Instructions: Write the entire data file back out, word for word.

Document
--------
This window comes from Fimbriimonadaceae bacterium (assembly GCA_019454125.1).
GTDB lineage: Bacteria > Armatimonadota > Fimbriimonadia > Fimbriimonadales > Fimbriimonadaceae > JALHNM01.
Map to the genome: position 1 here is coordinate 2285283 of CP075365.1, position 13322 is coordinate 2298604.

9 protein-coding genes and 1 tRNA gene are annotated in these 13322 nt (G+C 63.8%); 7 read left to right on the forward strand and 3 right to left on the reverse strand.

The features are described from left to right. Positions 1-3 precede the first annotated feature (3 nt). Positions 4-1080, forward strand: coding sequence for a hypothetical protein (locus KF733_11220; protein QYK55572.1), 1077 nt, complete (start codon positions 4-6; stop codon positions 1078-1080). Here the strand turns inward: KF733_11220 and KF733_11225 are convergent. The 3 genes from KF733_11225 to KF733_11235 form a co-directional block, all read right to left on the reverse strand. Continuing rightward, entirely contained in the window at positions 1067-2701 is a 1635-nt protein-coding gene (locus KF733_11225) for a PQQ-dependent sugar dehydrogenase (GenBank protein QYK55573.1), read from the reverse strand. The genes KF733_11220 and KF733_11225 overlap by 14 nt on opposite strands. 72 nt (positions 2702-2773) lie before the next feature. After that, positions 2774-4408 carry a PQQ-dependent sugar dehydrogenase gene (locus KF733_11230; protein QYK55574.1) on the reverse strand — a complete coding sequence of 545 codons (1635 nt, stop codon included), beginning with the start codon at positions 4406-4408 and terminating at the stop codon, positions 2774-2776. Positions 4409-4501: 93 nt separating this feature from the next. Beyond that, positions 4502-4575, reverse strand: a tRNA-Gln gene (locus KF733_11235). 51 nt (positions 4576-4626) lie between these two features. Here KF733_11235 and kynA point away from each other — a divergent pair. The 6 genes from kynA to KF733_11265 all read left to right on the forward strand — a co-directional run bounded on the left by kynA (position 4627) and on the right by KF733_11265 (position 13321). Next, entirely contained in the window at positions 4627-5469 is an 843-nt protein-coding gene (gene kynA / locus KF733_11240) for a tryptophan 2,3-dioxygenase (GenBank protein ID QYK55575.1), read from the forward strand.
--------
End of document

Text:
This window comes from Fimbriimonadaceae bacterium (assembly GCA_019454125.1).
GTDB lineage: Bacteria > Armatimonadota > Fimbriimonadia > Fimbriimonadales > Fimbriimonadaceae > JALHNM01.
Map to the genome: position 1 here is coordinate 2285283 of CP075365.1, position 13322 is coordinate 2298604.

9 protein-coding genes and 1 tRNA gene are annotated in these 13322 nt (G+C 63.8%); 7 read left to right on the forward strand and 3 right to left on the reverse strand.

The features are described from left to right. Positions 1-3 precede the first annotated feature (3 nt). Positions 4-1080, forward strand: coding sequence for a hypothetical protein (locus KF733_11220; protein QYK55572.1), 1077 nt, complete (start codon positions 4-6; stop codon positions 1078-1080). Here the strand turns inward: KF733_11220 and KF733_11225 are convergent. The 3 genes from KF733_11225 to KF733_11235 form a co-directional block, all read right to left on the reverse strand. Continuing rightward, entirely contained in the window at positions 1067-2701 is a 1635-nt protein-coding gene (locus KF733_11225) for a PQQ-dependent sugar dehydrogenase (GenBank protein QYK55573.1), read from the reverse strand. The genes KF733_11220 and KF733_11225 overlap by 14 nt on opposite strands. 72 nt (positions 2702-2773) lie before the next feature. After that, positions 2774-4408 carry a PQQ-dependent sugar dehydrogenase gene (locus KF733_11230; protein QYK55574.1) on the reverse strand — a complete coding sequence of 545 codons (1635 nt, stop codon included), beginning with the start codon at positions 4406-4408 and terminating at the stop codon, positions 2774-2776. Positions 4409-4501: 93 nt separating this feature from the next. Beyond that, positions 4502-4575, reverse strand: a tRNA-Gln gene (locus KF733_11235). 51 nt (positions 4576-4626) lie between these two features. Here KF733_11235 and kynA point away from each other — a divergent pair. The 6 genes from kynA to KF733_11265 all read left to right on the forward strand — a co-directional run bounded on the left by kynA (position 4627) and on the right by KF733_11265 (position 13321). Next, entirely contained in the window at positions 4627-5469 is an 843-nt protein-coding gene (gene kynA / locus KF733_11240) for a tryptophan 2,3-dioxygenase (GenBank protein ID QYK55575.1), read from the forward strand.